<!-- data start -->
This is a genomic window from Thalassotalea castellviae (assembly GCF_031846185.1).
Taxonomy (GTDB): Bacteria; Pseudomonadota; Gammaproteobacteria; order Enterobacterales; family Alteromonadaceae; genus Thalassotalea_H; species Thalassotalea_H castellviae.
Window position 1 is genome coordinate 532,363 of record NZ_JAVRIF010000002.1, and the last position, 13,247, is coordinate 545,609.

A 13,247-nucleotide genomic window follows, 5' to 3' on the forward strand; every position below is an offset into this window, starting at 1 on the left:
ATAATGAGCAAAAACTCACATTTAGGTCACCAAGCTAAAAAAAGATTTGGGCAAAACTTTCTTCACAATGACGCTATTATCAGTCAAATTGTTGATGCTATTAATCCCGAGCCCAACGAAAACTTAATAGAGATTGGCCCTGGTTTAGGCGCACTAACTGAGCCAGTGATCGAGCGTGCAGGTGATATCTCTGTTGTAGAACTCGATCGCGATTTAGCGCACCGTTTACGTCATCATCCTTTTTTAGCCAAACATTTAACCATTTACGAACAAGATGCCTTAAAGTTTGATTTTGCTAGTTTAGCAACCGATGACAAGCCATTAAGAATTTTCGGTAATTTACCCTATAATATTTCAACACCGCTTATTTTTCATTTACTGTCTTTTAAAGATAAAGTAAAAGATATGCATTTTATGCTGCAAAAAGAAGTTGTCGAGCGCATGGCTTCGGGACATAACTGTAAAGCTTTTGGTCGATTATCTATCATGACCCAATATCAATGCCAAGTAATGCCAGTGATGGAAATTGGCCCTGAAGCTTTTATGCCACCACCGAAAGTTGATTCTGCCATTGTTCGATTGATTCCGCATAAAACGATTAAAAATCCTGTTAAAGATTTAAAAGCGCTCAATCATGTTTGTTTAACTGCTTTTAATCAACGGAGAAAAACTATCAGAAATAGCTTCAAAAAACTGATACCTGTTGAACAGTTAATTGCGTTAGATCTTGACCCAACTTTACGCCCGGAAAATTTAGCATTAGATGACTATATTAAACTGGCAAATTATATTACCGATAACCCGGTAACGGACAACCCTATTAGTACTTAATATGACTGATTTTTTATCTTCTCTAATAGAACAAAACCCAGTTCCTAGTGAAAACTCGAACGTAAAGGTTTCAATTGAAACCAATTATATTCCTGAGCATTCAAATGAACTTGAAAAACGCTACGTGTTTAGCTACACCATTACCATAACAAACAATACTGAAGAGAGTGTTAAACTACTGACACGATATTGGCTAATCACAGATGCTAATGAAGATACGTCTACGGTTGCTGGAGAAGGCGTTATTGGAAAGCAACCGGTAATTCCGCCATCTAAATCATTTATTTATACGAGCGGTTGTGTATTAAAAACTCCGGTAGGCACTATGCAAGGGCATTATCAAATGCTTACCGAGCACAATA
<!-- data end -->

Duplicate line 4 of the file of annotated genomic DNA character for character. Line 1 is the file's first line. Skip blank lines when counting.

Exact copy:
A 13,247-nucleotide genomic window follows, 5' to 3' on the forward strand; every position below is an offset into this window, starting at 1 on the left: